I’m not a scientist and certainly don’t understand physics. But I love things like this!
The kugel ball is a perfectly balanced sphere that weighs 5000 pounds yet rotates freely. Pressurized water flowing between the ball and the sphere supports the weight and allows the ball to be easily rotated. Trust me, I don’t understand it!
And, just to note, kugel is German for ball or sphere.
The capabilities of the human mind never cease to amaze me. And, sometimes my own mind and its ability to remember things from long ago surprises me. On my recent trip to the Houston Museum of Natural Science we stopped for a few minutes to watch the Foucault pendulum. The pendulum swung back and forth, moving evenly around the circle, knocking over two of the domino like markers every 15 minutes. Back and forth, back and forth. Even as we stood there watching I had the thought, way in the back of my mind, that this was not the first time I had watched a pendulum moving around a circle.
I was full of questions about how this thing worked. My nephew, the engineering student, patiently explained how it worked and answered my questions. I understood that the pendulum was fixed and it was really the rotation of the earth that was giving the appearance of movement. But I couldn’t grasp what was keeping it moving so evenly. Yet, I still kept thinking, “I know all of this, I’ve seen this before” somewhere deep in my thoughts. We waited for it to knock over two markers and we moved on to other exhibits.
After we got home I did my homework (which I should have done before the trip) and discovered that there is a magnet surrounding the cable at its top. As the pendulum reaches the middle of its swing, it closes a circuit that activates the electromagnet and pulls the cable away from the center position. At Houston’s latitude (30° N.) the pendulum will move halfway around each day and knock down all of the pins.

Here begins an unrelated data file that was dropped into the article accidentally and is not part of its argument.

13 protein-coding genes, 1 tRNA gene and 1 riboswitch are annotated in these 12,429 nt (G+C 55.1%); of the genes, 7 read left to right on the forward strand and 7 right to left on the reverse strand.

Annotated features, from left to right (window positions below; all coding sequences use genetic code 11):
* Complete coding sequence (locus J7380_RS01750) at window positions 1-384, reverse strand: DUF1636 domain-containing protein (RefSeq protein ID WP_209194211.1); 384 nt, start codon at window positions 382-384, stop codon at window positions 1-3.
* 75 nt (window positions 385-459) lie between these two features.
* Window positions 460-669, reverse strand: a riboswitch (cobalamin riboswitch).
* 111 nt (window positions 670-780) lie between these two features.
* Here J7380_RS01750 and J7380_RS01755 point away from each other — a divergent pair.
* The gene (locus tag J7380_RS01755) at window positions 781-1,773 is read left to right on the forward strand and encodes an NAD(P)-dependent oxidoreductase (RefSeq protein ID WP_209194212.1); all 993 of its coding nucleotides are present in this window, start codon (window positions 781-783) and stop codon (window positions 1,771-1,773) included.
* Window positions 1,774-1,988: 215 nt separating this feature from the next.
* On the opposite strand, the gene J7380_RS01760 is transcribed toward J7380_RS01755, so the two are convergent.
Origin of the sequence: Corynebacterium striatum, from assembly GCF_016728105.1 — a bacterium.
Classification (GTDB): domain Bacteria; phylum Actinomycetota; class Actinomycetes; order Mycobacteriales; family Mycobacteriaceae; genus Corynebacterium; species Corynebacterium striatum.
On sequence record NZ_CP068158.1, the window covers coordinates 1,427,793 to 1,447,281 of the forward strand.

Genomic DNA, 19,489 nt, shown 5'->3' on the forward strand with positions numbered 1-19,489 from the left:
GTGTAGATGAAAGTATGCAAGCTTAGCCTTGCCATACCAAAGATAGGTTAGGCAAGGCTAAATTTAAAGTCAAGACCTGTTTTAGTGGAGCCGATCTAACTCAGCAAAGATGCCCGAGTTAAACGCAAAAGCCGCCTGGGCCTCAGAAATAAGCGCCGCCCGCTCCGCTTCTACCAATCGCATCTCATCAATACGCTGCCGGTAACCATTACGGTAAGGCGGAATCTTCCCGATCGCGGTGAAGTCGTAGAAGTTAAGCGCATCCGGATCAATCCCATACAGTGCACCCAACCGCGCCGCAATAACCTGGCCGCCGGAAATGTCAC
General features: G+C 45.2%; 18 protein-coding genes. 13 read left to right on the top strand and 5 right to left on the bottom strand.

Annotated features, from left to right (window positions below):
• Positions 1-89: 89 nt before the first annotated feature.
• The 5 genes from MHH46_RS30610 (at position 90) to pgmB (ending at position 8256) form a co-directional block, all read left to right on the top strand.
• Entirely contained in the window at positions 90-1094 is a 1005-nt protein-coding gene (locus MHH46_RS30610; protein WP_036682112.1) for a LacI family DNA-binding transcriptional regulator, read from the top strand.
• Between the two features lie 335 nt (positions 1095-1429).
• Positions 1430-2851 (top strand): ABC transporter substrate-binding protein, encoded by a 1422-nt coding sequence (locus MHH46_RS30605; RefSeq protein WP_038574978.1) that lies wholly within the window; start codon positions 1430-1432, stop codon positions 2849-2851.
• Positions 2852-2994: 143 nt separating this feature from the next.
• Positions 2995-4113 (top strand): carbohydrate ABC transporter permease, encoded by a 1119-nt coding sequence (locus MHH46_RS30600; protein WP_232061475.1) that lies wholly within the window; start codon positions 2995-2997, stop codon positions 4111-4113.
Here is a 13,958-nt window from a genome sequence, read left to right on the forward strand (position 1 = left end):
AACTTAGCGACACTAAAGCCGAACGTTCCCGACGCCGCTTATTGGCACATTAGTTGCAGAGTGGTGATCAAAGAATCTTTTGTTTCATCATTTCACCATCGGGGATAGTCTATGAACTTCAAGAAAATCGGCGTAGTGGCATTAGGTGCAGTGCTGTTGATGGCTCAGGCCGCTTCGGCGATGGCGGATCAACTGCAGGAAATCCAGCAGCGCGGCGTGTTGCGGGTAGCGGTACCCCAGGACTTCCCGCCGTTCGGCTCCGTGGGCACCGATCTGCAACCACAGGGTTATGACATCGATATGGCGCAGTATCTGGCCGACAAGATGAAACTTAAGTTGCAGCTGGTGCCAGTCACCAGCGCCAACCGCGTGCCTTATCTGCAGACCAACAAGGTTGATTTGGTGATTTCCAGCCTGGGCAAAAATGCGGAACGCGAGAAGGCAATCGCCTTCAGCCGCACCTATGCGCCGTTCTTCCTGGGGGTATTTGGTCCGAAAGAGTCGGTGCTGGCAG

As I was reading about this pendulum and Leon Foucault, the inventor, the thought that I’ve seen this before became stronger. I kept putting it in the Griffith Observatory that I had visited as a sixth grader on a Girl Scout field trip. After a little internet searching I found what my memory was telling me – there was a Foucault pendulum there and it was exactly as I remembered it!
The fact that I could remember this long ago event was entertaining, but what made me laugh was remembering my thoughts that day that all that science stuff didn’t make any sense to me. The planetarium enchanted me because I liked astronomy (still do), but the rest was lost on me. But, maybe not. I think my brain stored up all that data for me to pull out one day when something in my memory triggered it!
The Foucault pendulum is amazing and so is the human brain. The song Somewhere In My Memory from the Home Alone movies keeps playing in my mind!